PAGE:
Considering its very approachable asking price, the Elipson Heritage XLS 7’s sturdy, nicely detailed build combines confidence with feel-good touches – including chunky, wood-framed, magnetically attached grilles, a real walnut veneer finish, and good-quality single binding posts. Building on this, Elipson offers natty wood-faced dedicated stands. As prices for these are yet to be confirmed, my regular heavyweight 24in Slate Audio stands to take on the job. Joining the team is a Marantz SA-12SE CD/SACD player, Primare NP5 Prisma Mk 2 streamer, and Electrocompaniet ECI 80D integrated amplifier (HFC 499, 494, and 473, respectively).

Sound quality

What Elipson might be persuaded to consider an inherent advantage is that its current lineup of box speakers – as opposed to the various spherical designs for which it’s more noted -tend to sound rich and full-bodied with an easy, unforced largesse -characteristics true retro fanciers are naturally into. As such, considering the idea of fusing frosty-fresh school-of-2024 sound with cherry-picked, glow-up vintage tropes, it might already be halfway there.

This isn’t to say the Elipson Heritage XLS 7 sounds in any way soft, slow, soppy, warm, or woolly. Far from it. But pleasingly, for those in a West Coast state of mind, its sonic profile is a sizeable distance from the lean, clean, bass-rationed, detail-obsessed version of ‘clarity’ that seems to be the template for a lot of modem standmounts.

The Elipson Heritage XLS 7, it turns out, doesn’t have much time for forensic studies or dubiously musical hi-fi minutiae. It’s way more fun than that. Better still, it can alter its personality with a click.

Elipson Heritage XLS 7

Let’s start with the default ‘neutral’ 0 position. With this setting, Heritage junior sounds inviting, wholesome, big-boned for a small speaker and with plenty of muscle on those bones: punchy, dynamic and, when leaning on the Electrocompaniet’s volume, deeply keyed into pulsing bass figures that drive Dua Lipa’s Training Season.

It’s nothing like the Audiovector QR1, with its fantastically smooth, open, and airy ribbon tweeter, which I’ve been listening to previously. That kind of transparency simply isn’t on the cards. Does it matter? Seems not in this case. A coherent, self-consistent presentation can be just as compelling and, in this respect, the Elipson Heritage XLS 7 has it all its way on its terms and sounds, if not especially ‘neutral,’ ‘layered’ or brimming with treble energy, then just plain entertaining and enjoyable.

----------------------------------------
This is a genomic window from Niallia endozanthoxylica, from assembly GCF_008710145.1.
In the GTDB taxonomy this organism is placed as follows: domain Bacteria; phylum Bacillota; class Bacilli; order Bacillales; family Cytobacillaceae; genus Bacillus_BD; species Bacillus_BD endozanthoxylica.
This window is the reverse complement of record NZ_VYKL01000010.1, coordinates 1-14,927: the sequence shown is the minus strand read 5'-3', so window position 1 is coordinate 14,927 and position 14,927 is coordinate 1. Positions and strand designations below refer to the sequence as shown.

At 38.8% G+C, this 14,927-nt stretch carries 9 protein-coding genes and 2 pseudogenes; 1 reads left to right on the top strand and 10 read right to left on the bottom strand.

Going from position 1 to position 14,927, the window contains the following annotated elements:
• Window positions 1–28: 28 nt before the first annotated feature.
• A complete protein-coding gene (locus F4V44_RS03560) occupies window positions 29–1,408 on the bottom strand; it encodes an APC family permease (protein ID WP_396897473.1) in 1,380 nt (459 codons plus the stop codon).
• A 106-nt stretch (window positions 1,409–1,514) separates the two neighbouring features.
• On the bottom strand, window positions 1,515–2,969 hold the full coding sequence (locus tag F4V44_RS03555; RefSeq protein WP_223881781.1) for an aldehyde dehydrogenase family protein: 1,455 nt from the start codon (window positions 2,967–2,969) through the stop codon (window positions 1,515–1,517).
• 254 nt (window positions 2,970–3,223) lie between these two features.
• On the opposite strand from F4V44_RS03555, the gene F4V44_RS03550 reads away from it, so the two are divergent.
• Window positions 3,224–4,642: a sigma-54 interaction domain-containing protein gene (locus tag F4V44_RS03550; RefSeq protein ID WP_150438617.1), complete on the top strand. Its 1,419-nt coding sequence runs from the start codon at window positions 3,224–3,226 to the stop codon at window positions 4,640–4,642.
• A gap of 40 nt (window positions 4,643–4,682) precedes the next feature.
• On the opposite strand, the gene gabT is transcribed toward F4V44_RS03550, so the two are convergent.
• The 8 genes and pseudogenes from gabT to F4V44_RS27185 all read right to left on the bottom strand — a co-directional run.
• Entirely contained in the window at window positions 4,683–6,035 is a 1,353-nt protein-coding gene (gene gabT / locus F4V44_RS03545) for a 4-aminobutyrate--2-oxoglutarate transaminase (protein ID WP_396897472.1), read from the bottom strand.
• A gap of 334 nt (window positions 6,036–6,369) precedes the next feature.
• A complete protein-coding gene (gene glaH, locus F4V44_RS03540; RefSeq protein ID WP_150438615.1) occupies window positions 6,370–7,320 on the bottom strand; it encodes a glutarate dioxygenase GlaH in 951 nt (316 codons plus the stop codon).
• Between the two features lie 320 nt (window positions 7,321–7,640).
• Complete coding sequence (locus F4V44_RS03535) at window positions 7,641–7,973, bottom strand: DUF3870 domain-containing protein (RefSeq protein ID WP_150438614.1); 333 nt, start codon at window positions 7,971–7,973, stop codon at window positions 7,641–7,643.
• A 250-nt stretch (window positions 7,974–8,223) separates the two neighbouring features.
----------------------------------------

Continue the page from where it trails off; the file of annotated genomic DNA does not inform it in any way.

Integration and weightings are so well judged that something like the Tidal Master of Jacob Collier’s exquisite Witness Me might not have the last degree of separation, but the dynamic swell and waves of honeyed-vocal close harmonies are free to breathe and communicate without being snagged by the mechanics of their reproduction. Soundstage breadth and image specificity are surprisingly decent, too, especially considering those offset tweeters.

You can buy matching stands XLS 7 in walnut wood.
You can buy matching stands in walnut wood. 

In my smaller listening room, at least, the 2dB boost works brilliantly, adding just the right amount of leading-edge snap and upper register energy to make the Elipson Heritage XLS 7 seem like the more youthful speaker it is. Predictably, -2dB just as effectively massages a feeling of enveloping warmth more redolent of listening sessions from a bygone era.


As far as the Elipson Heritage XLS 7 is concerned, the elephant in the room is JBL’s only slightly pricier L52 Classic. A couple of things: it’s the junior member of JBL’s Classic lineup, which has as its senior sibling the iconic L100, a revival of a real hero from history, establishing a bloodline the Elipson can’t match. In other respects, the two are pretty evenly matched in size, bass power and dynamics, and the fun-biased tilt of their presentations. Side-by-side auditions are a must if this is the kind of speaker you want, but either way, fun is guaranteed.

Elipson Heritage XLS 7 Verdict

Elipson Heritage XLS 7 in front on both speakers with Hi-Fi Choice recommended award

Elipson is underselling the Heritage XLS 7 with its new tech/old wrapping description. It’s more subtle than that, able to reflect some history in its sound and appearance and adjust it to taste. Few ‘compact monitor’ assets, maybe, but it puts a smile on my face.

9 Total Score
Recommended Verdict

Heritage pastiche executed with some flair and great value

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  • Retro looks reflected in the spirit of the sound
  • Sturdy build
  • Price
  • Double offset tweeters